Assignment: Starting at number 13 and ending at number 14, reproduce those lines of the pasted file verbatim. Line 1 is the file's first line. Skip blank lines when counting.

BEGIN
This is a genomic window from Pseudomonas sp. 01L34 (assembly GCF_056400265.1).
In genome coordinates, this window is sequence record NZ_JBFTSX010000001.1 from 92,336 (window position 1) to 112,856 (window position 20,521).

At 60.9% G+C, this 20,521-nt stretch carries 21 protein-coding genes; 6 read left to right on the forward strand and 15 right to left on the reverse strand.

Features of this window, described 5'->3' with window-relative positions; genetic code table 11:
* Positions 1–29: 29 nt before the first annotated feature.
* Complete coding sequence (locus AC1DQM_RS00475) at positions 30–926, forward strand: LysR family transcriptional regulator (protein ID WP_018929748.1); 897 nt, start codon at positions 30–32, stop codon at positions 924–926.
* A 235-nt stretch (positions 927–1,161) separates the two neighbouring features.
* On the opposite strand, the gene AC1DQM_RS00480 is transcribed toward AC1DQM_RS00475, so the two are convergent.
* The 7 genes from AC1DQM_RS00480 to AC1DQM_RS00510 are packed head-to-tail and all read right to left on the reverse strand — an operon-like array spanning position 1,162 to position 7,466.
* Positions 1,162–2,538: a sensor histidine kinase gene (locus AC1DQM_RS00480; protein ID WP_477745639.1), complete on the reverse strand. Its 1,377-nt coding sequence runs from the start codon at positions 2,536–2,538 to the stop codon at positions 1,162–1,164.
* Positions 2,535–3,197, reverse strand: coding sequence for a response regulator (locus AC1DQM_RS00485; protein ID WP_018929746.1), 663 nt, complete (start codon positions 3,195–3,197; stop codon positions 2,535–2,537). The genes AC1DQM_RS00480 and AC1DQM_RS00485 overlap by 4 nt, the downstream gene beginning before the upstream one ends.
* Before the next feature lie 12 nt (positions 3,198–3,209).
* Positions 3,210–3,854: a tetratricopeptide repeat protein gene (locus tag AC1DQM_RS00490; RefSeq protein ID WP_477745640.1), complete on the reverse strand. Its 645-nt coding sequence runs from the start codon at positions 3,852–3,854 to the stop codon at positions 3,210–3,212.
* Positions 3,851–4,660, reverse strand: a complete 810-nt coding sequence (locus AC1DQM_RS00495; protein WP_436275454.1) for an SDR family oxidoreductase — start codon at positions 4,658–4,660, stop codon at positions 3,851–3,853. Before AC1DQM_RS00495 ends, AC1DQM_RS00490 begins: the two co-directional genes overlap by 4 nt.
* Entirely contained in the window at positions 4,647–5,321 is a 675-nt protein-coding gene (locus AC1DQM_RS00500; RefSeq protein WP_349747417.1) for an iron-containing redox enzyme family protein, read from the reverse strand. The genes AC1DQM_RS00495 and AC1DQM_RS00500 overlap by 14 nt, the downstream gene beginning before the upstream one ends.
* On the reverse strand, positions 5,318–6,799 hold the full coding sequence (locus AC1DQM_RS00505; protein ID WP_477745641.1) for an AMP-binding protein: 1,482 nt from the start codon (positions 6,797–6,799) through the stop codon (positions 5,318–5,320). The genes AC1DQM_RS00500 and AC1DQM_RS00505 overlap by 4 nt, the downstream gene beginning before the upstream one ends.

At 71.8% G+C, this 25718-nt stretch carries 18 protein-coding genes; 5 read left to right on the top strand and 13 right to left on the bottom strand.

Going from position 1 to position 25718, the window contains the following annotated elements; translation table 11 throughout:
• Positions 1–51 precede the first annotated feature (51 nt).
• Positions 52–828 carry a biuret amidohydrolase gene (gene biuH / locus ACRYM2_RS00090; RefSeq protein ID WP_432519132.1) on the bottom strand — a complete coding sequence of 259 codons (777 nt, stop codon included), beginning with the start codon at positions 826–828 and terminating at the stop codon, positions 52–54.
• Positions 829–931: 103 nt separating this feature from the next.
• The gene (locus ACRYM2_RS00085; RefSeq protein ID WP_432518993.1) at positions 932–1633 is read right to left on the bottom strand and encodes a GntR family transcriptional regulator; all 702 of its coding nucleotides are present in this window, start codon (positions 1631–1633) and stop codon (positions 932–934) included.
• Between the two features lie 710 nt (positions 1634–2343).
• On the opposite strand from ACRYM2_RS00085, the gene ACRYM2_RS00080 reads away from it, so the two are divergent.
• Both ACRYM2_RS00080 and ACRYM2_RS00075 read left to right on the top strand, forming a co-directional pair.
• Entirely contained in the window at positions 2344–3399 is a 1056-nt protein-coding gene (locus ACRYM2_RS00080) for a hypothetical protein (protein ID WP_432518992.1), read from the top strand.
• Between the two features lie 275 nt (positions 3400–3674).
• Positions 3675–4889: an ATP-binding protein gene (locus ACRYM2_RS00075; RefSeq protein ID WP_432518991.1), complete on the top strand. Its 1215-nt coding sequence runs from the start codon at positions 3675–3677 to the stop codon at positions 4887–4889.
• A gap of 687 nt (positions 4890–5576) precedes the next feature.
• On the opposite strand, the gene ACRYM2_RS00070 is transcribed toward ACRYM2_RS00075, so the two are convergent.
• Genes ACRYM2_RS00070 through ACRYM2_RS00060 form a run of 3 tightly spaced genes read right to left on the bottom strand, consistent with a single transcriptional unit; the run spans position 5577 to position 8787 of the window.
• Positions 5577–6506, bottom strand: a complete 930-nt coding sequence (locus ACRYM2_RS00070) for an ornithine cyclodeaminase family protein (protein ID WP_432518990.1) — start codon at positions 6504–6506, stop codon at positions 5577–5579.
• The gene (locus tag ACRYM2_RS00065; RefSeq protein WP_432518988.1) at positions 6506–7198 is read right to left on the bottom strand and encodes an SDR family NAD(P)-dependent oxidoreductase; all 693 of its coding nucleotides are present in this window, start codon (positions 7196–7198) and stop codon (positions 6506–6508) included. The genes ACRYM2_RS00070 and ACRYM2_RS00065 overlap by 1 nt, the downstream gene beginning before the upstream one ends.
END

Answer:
* Positions 3,210–3,854: a tetratricopeptide repeat protein gene (locus tag AC1DQM_RS00490; RefSeq protein ID WP_477745640.1), complete on the reverse strand. Its 645-nt coding sequence runs from the start codon at positions 3,852–3,854 to the stop codon at positions 3,210–3,212.
* Positions 3,851–4,660, reverse strand: a complete 810-nt coding sequence (locus AC1DQM_RS00495; protein WP_436275454.1) for an SDR family oxidoreductase — start codon at positions 4,658–4,660, stop codon at positions 3,851–3,853. Before AC1DQM_RS00495 ends, AC1DQM_RS00490 begins: the two co-directional genes overlap by 4 nt.